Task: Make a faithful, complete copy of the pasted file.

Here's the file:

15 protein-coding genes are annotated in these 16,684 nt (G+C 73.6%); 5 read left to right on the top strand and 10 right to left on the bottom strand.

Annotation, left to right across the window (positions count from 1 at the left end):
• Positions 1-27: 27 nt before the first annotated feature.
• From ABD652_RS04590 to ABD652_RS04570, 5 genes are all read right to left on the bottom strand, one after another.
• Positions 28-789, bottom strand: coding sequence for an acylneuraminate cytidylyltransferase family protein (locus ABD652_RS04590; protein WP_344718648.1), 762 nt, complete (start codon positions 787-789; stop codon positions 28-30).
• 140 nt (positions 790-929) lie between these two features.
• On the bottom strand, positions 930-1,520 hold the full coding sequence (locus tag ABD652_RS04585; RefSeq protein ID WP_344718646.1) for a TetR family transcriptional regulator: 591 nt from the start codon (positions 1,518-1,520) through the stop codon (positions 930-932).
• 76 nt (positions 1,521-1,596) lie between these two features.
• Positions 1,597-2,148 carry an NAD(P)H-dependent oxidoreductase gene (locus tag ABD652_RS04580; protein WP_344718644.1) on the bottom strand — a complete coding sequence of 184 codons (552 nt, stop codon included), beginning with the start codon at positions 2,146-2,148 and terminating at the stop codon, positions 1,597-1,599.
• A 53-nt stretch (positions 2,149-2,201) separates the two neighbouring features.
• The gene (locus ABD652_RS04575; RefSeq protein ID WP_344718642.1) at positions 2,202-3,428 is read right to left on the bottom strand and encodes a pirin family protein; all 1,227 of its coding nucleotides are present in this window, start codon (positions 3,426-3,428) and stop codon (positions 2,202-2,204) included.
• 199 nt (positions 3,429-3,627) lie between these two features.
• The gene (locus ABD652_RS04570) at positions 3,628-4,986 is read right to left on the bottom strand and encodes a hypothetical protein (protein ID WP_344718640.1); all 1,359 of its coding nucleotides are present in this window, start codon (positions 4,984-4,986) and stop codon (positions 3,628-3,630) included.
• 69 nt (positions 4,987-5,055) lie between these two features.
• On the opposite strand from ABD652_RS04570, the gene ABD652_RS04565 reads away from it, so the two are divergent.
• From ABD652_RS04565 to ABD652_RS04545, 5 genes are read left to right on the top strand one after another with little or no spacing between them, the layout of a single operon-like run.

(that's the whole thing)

15 protein-coding genes are annotated in these 16,684 nt (G+C 73.6%); 5 read left to right on the top strand and 10 right to left on the bottom strand.

Annotation, left to right across the window (positions count from 1 at the left end):
• Positions 1-27: 27 nt before the first annotated feature.
• From ABD652_RS04590 to ABD652_RS04570, 5 genes are all read right to left on the bottom strand, one after another.
• Positions 28-789, bottom strand: coding sequence for an acylneuraminate cytidylyltransferase family protein (locus ABD652_RS04590; protein WP_344718648.1), 762 nt, complete (start codon positions 787-789; stop codon positions 28-30).
• 140 nt (positions 790-929) lie between these two features.
• On the bottom strand, positions 930-1,520 hold the full coding sequence (locus tag ABD652_RS04585; RefSeq protein ID WP_344718646.1) for a TetR family transcriptional regulator: 591 nt from the start codon (positions 1,518-1,520) through the stop codon (positions 930-932).
• 76 nt (positions 1,521-1,596) lie between these two features.
• Positions 1,597-2,148 carry an NAD(P)H-dependent oxidoreductase gene (locus tag ABD652_RS04580; protein WP_344718644.1) on the bottom strand — a complete coding sequence of 184 codons (552 nt, stop codon included), beginning with the start codon at positions 2,146-2,148 and terminating at the stop codon, positions 1,597-1,599.
• A 53-nt stretch (positions 2,149-2,201) separates the two neighbouring features.
• The gene (locus ABD652_RS04575; RefSeq protein ID WP_344718642.1) at positions 2,202-3,428 is read right to left on the bottom strand and encodes a pirin family protein; all 1,227 of its coding nucleotides are present in this window, start codon (positions 3,426-3,428) and stop codon (positions 2,202-2,204) included.
• 199 nt (positions 3,429-3,627) lie between these two features.
• The gene (locus ABD652_RS04570) at positions 3,628-4,986 is read right to left on the bottom strand and encodes a hypothetical protein (protein ID WP_344718640.1); all 1,359 of its coding nucleotides are present in this window, start codon (positions 4,984-4,986) and stop codon (positions 3,628-3,630) included.
• 69 nt (positions 4,987-5,055) lie between these two features.
• On the opposite strand from ABD652_RS04570, the gene ABD652_RS04565 reads away from it, so the two are divergent.
• From ABD652_RS04565 to ABD652_RS04545, 5 genes are read left to right on the top strand one after another with little or no spacing between them, the layout of a single operon-like run.